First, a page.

Posts tagged with "governmental immunity"

Defeating Governmental Immunity: Navigating the Uphill Climb

Lawsuits against the State of Connecticut or its local municipalities are notoriously difficult to pursue from a legal perspective, in large part due to various statutory protections and administrative hurdles put in place by the legislature.  For example, a plaintiff seeking to initiate a personal injury case against her own town must adhere to strict time limitations and procedural requirements in order to have her case successfully get into court and survive the scrutiny of a judge, well before she ever comes close to having a “day in court” before a jury of her peers.

Unless the site of a plaintiff’s injury falls within one of a few narrow exceptions (such as an injury on a “public highway,” which would invoke the protections and mechanisms of Connecticut’s “highway defect statute,” or Connecticut General Statutes Section 13a-149), a plaintiff is entitled only to proceed against a state or municipality under the Political Subdivision Liability Statute (Connecticut General Statutes Section 52-557n).

Section 52-557n, however, contains its own pitfalls for prospective plaintiffs.  The statute provides that a town or political subdivision may be liable for negligent acts of its employees, officers, or agents except if such actions or omissions constitute criminal conduct or willful misconduct, or, significantly, if such negligent acts or omissions require the exercise of judgment or discretion as an official function of the job responsibility.

Governmental Immunity

The latter part of this test is key – and is a gold mine for municipalities (and their lawyers) seeking to invoke the governmental immunity doctrine and escape liability for the negligence of its employees, even if such negligence is established by an injured person.  What the provision states, in plain language, is that a town may well be free and clear from liability if the task that was performed negligently was a task that required an exercise of judgment on the part of the town employee.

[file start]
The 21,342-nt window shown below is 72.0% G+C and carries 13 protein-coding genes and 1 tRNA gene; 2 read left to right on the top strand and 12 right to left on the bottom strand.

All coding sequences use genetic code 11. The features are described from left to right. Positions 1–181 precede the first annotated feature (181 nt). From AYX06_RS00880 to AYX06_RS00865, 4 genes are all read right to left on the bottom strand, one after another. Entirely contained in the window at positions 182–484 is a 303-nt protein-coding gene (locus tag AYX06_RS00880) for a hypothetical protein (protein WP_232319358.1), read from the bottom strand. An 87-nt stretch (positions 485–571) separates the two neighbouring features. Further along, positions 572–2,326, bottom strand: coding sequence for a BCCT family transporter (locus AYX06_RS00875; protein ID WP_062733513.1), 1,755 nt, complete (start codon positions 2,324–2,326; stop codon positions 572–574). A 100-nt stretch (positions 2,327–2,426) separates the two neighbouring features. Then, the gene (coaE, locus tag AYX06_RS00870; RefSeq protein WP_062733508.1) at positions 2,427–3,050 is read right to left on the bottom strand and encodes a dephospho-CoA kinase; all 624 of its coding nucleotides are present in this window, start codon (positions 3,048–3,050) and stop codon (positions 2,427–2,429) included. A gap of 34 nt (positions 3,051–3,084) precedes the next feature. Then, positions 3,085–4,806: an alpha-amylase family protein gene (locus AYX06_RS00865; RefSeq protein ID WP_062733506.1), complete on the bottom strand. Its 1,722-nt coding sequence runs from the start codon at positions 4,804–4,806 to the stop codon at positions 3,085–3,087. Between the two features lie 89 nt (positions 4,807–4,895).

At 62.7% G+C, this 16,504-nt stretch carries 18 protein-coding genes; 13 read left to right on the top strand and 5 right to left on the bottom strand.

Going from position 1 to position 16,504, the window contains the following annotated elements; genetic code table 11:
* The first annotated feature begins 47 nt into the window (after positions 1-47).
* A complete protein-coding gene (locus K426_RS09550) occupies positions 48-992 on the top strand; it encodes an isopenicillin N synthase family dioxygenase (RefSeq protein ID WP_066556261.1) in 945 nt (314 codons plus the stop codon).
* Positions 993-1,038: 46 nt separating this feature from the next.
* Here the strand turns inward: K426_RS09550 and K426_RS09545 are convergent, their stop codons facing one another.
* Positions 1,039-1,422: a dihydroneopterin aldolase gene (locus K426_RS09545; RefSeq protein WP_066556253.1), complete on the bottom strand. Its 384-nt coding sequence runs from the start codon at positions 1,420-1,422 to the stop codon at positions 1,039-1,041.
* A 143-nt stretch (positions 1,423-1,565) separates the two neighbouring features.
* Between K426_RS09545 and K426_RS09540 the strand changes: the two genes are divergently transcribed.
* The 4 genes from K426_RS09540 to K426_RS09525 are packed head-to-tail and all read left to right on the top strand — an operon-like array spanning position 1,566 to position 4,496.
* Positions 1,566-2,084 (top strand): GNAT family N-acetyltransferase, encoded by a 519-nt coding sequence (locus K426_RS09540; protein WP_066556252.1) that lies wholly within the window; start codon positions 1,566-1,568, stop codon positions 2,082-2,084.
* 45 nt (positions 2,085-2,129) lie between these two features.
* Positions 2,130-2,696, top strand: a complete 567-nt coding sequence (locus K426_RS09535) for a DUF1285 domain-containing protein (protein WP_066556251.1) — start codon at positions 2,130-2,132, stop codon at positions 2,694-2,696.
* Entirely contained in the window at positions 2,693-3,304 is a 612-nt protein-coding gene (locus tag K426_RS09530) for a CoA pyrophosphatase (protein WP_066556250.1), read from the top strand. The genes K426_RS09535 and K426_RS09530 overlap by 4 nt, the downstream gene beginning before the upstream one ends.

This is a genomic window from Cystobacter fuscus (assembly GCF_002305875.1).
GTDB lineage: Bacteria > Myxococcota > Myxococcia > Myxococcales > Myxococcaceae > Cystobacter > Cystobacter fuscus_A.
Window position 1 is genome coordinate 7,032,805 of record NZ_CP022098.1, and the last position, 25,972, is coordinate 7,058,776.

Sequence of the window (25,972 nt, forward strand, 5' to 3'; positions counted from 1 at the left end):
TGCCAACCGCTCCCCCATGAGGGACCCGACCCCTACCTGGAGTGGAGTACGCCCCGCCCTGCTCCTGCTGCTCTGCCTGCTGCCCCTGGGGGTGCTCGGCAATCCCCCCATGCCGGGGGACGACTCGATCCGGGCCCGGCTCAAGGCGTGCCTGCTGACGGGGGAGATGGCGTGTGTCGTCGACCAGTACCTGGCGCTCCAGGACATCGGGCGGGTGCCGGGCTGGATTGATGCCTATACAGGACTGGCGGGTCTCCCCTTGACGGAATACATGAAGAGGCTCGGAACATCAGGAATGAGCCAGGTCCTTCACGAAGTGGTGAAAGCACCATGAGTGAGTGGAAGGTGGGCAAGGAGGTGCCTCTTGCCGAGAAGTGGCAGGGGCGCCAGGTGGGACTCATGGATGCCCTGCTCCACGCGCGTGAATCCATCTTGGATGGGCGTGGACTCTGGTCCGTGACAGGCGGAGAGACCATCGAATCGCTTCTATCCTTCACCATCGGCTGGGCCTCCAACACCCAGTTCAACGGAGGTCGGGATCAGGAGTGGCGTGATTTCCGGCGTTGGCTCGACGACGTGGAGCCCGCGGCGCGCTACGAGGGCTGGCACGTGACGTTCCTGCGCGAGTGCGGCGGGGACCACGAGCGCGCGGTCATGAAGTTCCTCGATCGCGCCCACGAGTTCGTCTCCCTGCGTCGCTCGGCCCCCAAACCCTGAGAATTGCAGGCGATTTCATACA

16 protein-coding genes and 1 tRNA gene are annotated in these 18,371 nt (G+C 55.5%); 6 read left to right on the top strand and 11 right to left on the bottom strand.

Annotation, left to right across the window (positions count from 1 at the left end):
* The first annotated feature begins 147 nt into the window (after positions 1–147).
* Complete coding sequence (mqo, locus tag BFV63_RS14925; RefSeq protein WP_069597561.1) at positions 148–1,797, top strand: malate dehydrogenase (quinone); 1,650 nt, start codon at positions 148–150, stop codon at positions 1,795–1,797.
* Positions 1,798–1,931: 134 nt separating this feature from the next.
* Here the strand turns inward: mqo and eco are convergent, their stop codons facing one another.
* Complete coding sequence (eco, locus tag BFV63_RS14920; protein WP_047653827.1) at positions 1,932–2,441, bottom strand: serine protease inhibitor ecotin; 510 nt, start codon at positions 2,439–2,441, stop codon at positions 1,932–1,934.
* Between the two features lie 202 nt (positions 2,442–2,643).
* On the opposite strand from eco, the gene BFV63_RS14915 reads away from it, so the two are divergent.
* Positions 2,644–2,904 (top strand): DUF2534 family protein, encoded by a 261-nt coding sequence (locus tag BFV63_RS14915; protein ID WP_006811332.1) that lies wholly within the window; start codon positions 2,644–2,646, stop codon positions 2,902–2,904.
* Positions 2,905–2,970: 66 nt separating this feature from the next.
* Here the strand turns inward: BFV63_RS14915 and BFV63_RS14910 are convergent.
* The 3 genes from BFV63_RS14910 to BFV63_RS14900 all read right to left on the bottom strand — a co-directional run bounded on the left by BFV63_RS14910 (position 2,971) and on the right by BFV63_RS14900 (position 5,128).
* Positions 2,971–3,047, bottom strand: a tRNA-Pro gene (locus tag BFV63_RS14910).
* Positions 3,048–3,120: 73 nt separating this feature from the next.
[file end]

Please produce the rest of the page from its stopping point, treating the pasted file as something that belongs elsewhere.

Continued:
Take the hypothetical example of a plaintiff who was injured when she slipped on ice on the front steps of City Hall.  The evidence suggests that the maintenance workers either knew or should have known that ice had built up on the steps, that they were expecting the public to be walking in and out of the building, and that someone clearly “dropped the ball” in making sure that the ice was scraped off and that salt or sand was applied generously to the area.

Instead, nothing was done, nothing was scraped, no sand or salt was used, no warning signs were posted, and the ice remained for several business days before this plaintiff came along and fell on her very first visit to City Hall.

Arguments for the Plaintiff vs. the City

Even with these simplified facts (which appear at first blush to be quite damaging to the City), the City will surely investigate the existence of any policy, procedure, and practice of those maintenance workers who were assigned to the front steps of the building.  In this case, the City will attempt to prove by a preponderance of the evidence that “judgment” and “discretion” of the City employees were required to be exercised to keep those steps free of snow and ice.

On the contrary, a plaintiff will seek to demonstrate that the actions (or omissions) of the City workers were “ministerial” – that is, the workers had a clear directive to do something (e.g. to clear the ice at certain times, in a certain manner, with no exercise of judgment) and yet they failed to carry out that task, resulting in the plaintiff’s injury.

When the proverbial dust settles, if no clear, articulated policy existed to clear the steps, to inspect the steps on a scheduled basis, or to take preventative measures against ice buildup, a municipal defendant in this instance would likely argue (perhaps successfully) that the maintenance workers were required not to follow any protocol, but only to “use their judgment and discretion” in determining what needed to be kept safe and clear for pedestrian traffic.

How to Approach Cases Against a State or Local Municipality

An unknowing plaintiff (or perhaps an inexperienced attorney) who advances her case against a town believing that a jury would be shocked if there is no snow removal policy might find herself equally shocked when or if it is determined that any negligence was of a “discretionary” nature and governmental immunity therefore applies, subject to other very narrow legal exceptions not discussed here.